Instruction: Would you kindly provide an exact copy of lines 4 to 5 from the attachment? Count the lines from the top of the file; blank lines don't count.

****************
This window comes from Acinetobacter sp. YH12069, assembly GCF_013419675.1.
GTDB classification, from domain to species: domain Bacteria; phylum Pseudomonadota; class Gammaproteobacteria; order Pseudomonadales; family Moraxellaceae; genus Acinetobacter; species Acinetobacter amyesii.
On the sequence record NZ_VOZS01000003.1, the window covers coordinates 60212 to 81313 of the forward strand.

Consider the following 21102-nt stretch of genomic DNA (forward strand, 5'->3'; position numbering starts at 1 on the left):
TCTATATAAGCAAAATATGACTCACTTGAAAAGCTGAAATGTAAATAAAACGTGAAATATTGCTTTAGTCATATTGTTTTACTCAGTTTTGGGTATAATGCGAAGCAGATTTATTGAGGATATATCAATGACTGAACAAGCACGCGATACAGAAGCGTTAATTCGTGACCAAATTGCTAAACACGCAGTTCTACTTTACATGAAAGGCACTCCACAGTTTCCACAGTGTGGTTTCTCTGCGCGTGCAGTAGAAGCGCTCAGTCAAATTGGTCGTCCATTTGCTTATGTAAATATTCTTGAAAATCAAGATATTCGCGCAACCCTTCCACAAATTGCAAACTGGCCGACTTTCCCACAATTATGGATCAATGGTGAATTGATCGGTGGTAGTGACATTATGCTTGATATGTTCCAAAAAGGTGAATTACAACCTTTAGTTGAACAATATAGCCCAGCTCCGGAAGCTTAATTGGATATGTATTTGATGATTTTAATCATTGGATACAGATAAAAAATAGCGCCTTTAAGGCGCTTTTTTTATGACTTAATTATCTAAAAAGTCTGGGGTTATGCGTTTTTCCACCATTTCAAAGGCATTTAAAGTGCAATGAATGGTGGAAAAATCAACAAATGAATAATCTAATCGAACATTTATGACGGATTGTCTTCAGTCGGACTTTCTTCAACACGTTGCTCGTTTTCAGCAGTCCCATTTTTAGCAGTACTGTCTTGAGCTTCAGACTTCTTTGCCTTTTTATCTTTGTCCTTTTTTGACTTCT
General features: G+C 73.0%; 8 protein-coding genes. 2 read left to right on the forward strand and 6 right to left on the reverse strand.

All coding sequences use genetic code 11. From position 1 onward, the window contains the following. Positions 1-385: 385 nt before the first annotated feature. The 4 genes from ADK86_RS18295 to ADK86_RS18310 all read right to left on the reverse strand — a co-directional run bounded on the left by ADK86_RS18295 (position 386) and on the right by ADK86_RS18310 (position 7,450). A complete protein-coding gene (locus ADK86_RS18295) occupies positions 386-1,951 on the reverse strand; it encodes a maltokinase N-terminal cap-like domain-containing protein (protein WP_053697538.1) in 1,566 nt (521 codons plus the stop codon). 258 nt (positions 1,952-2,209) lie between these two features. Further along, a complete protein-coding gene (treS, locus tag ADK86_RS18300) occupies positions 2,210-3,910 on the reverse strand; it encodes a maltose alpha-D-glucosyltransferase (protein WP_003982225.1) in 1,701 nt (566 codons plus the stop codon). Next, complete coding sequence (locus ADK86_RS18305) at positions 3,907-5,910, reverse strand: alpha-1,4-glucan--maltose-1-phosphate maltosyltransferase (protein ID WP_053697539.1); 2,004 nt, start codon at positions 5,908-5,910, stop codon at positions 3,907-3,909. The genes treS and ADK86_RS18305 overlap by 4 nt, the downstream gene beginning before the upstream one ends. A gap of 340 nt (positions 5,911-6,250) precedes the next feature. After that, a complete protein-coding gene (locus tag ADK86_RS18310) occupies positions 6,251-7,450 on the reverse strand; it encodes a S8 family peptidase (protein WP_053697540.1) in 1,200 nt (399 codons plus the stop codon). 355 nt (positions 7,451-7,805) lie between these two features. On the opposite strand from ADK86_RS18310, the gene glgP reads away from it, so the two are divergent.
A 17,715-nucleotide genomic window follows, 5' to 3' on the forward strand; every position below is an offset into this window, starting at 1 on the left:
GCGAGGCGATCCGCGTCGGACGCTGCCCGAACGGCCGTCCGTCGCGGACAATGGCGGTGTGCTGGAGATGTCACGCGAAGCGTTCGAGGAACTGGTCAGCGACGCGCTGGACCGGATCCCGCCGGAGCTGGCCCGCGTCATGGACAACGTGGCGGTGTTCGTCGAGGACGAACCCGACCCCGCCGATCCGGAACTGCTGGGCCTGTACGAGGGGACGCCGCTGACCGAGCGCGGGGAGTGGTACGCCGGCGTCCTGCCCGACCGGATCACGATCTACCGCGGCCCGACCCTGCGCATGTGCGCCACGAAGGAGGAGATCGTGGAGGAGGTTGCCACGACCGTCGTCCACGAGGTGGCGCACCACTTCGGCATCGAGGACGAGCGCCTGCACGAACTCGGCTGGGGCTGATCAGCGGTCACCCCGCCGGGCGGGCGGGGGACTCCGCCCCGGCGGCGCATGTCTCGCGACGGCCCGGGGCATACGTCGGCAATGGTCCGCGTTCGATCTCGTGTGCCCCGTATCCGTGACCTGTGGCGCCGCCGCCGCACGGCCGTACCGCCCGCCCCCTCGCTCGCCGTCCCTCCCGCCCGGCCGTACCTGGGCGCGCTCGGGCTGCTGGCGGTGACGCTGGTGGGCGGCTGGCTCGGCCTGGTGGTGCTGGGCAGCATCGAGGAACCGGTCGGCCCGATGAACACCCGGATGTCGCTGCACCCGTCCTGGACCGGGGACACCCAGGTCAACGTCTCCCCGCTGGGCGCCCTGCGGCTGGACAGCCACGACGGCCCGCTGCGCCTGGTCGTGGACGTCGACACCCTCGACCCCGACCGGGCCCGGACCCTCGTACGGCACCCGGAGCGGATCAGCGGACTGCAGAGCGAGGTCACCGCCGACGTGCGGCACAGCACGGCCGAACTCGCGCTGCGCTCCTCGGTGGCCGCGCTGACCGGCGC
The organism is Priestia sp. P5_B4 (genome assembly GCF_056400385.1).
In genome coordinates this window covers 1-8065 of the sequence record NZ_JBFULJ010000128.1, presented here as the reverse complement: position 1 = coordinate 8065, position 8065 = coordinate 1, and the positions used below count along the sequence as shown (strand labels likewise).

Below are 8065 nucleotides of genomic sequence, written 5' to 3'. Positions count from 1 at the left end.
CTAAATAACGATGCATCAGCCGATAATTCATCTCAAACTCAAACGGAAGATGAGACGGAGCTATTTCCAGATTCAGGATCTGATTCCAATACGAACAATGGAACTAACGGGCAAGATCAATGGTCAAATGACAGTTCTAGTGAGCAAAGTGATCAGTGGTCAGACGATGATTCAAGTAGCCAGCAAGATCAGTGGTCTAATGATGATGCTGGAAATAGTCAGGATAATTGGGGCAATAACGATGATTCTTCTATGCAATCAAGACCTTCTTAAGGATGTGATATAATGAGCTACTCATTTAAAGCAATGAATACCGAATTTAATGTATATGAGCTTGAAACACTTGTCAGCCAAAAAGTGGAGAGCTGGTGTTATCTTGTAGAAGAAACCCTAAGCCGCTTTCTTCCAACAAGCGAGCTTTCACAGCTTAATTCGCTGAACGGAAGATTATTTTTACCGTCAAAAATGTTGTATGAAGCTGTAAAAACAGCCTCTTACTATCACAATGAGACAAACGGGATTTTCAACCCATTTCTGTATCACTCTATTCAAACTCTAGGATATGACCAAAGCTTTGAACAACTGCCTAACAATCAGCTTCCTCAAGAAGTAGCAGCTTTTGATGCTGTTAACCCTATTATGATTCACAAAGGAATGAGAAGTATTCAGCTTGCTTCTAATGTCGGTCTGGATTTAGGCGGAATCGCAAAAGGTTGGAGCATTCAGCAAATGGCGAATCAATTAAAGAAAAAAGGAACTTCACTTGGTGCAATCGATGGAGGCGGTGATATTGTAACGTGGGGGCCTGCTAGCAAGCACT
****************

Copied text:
Consider the following 21102-nt stretch of genomic DNA (forward strand, 5'->3'; position numbering starts at 1 on the left):
TCTATATAAGCAAAATATGACTCACTTGAAAAGCTGAAATGTAAATAAAACGTGAAATATTGCTTTAGTCATATTGTTTTACTCAGTTTTGGGTATAATGCGAAGCAGATTTATTGAGGATATATCAATGACTGAACAAGCACGCGATACAGAAGCGTTAATTCGTGACCAAATTGCTAAACACGCAGTTCTACTTTACATGAAAGGCACTCCACAGTTTCCACAGTGTGGTTTCTCTGCGCGTGCAGTAGAAGCGCTCAGTCAAATTGGTCGTCCATTTGCTTATGTAAATATTCTTGAAAATCAAGATATTCGCGCAACCCTTCCACAAATTGCAAACTGGCCGACTTTCCCACAATTATGGATCAATGGTGAATTGATCGGTGGTAGTGACATTATGCTTGATATGTTCCAAAAAGGTGAATTACAACCTTTAGTTGAACAATATAGCCCAGCTCCGGAAGCTTAATTGGATATGTATTTGATGATTTTAATCATTGGATACAGATAAAAAATAGCGCCTTTAAGGCGCTTTTTTTATGACTTAATTATCTAAAAAGTCTGGGGTTATGCGTTTTTCCACCATTTCAAAGGCATTTAAAGTGCAATGAATGGTGGAAAAATCAACAAATGAATAATCTAATCGAACATTTATGACGGATTGTCTTCAGTCGGACTTTCTTCAACACGTTGCTCGTTTTCAGCAGTCCCATTTTTAGCAGTACTGTCTTGAGCTTCAGACTTCTTTGCCTTTTTATCTTTGTCCTTTTTTGACTTCT